One floor of the Wetsus building is completely dedicated to the research. The floor plan consists of almost 500 m2 laboratory, divided in analytical, biological, chemical and synthesis laboratories. All analyses in the analytical lab are being performed by a team of chemical and research analysts that can support PhD’s in their research.
In the fully equipped, central lab there’s the opportunity for all researchers and their students to perform wet chemical work using different weighing techniques, filter units, centrifuges, cuvette tests etc., but also preparing samples for the analytical laboratory. Besides 3 large island tables there are 4 fume hoods and safety cabinets available to work with organic liquids or other harmful products in a safe way.
The biological part of the laboratories is divided in a molecular, microbiology and virology part. All different techniques and methods are supported by a team of 3 specialists who run and support the biology department.
The beating heart of the building is the experimental hall of Wetsus, which consists of 600 m2 working space for approximately 80 researchers. All research set-ups are built in close cooperation with the technical department. The experimental hall is split up by 7 pairs of walk-in closets separated from the hall itself for the prevention of odor nuisance or risk for the surroundings due to their hazardous nature. Both the researchers and the technical department have their own workshop for constructing and adjusting set-ups.
In the basement a laserlab and miscroscope room of together 70 m2 are realized on a special treated non-vibrational floor.
For a complete overview of available analytical equipment and research facilities click here.
A few instruments are listed below.
Flow cytometry offers the possibility to measure and analyze various physical parameters (size, granularity or internal complexity, fluorescence intensity of particles (usually cells)) in fluids simultaneously. This is achieved by passing the fluid through a beam of light (usually a laser, there are also systems with a variety of laser light sources). The light illuminates the fluorescent particles in the fluid (cells labeled with fluorescent stains) which results in a detectable light signal. At Wetsus, flow cytometry measurements are carried out on a Merck-Millipore guava easyCyte 8HT instrument.High speed visualization and high speed thermography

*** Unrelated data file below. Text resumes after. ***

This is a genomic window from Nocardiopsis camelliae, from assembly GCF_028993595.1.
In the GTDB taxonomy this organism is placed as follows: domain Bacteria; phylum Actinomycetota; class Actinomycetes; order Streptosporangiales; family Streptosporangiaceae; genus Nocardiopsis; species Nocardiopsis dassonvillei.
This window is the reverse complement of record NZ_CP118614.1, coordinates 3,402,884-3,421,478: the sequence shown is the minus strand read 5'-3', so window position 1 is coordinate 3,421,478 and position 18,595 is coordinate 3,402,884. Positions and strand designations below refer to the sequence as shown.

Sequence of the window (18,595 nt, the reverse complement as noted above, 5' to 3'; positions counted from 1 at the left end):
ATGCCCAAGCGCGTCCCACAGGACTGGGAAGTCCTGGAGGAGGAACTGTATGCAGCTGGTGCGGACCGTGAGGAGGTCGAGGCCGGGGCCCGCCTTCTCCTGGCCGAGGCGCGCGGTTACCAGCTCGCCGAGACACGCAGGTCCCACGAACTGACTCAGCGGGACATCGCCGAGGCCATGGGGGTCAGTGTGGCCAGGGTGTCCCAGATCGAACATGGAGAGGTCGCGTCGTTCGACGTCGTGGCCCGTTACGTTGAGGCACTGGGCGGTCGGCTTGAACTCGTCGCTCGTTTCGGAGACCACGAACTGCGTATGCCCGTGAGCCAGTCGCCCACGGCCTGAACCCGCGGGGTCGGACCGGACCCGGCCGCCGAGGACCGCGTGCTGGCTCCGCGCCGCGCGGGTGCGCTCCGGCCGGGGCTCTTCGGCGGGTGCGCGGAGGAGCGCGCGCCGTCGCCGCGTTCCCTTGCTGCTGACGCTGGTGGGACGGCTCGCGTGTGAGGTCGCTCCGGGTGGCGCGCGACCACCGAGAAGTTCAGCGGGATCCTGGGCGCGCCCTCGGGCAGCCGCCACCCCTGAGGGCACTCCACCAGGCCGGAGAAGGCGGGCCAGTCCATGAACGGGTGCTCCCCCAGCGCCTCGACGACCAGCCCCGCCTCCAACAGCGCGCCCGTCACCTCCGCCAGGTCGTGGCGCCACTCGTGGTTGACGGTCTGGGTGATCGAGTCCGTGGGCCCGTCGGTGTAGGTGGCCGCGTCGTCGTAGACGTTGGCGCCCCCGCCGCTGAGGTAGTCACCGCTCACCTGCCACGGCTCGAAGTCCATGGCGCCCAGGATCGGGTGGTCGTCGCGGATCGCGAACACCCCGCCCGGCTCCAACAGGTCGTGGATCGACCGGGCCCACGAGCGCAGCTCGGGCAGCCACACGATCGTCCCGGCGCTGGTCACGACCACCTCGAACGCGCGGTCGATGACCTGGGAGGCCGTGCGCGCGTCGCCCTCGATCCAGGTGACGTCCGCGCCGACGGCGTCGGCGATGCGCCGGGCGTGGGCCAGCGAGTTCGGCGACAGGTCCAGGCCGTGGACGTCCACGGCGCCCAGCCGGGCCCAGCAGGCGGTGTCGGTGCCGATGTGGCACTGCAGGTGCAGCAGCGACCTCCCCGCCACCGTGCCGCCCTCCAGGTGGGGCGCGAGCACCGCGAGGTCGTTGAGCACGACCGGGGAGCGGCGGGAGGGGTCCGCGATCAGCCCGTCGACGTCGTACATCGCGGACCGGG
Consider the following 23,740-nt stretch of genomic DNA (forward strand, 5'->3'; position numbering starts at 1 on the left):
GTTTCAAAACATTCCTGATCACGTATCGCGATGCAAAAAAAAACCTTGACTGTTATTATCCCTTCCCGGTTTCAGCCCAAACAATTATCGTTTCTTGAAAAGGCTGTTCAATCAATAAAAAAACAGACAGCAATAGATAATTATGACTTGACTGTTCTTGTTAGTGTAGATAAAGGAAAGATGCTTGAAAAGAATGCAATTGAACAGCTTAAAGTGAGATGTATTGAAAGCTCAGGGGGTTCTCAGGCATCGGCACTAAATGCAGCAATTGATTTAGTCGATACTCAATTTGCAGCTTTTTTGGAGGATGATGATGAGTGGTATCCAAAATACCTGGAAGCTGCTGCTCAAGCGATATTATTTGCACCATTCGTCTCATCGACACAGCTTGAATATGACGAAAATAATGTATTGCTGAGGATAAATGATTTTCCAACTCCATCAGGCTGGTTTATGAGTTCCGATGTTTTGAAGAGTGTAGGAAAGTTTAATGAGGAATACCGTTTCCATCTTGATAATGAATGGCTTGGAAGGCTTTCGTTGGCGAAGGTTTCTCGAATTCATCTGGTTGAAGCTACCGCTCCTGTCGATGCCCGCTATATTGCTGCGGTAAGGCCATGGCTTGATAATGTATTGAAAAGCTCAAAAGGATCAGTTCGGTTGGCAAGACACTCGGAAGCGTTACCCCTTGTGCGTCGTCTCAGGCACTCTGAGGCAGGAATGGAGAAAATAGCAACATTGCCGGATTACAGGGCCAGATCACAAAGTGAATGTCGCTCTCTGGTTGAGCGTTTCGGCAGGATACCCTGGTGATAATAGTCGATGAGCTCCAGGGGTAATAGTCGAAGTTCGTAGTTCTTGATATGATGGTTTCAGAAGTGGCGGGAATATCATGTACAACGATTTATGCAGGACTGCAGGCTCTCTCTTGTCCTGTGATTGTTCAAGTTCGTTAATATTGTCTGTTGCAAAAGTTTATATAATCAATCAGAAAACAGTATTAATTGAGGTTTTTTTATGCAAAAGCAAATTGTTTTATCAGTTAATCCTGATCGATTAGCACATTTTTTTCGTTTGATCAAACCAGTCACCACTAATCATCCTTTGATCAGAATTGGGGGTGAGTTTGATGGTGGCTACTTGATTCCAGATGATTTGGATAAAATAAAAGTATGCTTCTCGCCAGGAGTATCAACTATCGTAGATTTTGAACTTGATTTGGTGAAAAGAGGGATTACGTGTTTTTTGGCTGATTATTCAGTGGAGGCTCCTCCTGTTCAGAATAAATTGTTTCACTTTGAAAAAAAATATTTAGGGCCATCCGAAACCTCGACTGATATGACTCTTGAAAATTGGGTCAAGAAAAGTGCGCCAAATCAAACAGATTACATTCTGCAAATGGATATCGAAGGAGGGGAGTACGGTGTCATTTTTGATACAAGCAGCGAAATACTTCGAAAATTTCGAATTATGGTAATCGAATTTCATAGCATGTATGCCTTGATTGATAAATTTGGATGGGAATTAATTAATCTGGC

High speed cameras can record events at many thousand frames per second allowing the researcher to study very fast events in detail. Thermography, on the other hand enables the researcher to see infrared radiation, thereby providing a method to visualize temperature distributions. Using modern detector technology based on Indium-Gallium-Arsenide (InGaAs), Indium-Antimonide (InSb) and Mercury Cadmium Telluride (MCT), both technologies can be combined into high-speed thermographic cameras which allow a high thermal, spatial and temporal resolution. At Wetsus, a Photron SA-1 high speed camera for the visual wavelength range and a specially designed long-wave IRCAM Equus high speed IR camera are available.Phase sensitive impedance analysis
Impedance spectroscopy is a useful tool for non-destructive and real time measurements of all kind of aqueous samples, from salt solutions to cell suspensions and a variety of biological tissues, even living organisms like bacteria, algae or aquatic worms. Thereby the electric properties of the sample in terms of impedance and phase response dependent on the frequency are measured. At Wetsus, impedance analysis is carried out with an Applied Biophysics ECIS Z-theta instrument.
The Wetsus Optical Metrology Laboratory (OML) is a state of the art optical research facility dedicated to water research, and the only of its kind in Europe. The OML is designed as a user facility whereby short-term projects as well as full PhD thesis research can be conducted and supported by in-house expertise and advanced instrument technology. In addition to the optical workstations, the OML has a growing library on physical and optical methods to assist researchers in creating innovative measurement solutions to overcome the challenges in modern water research.
The facility has four primary workstations: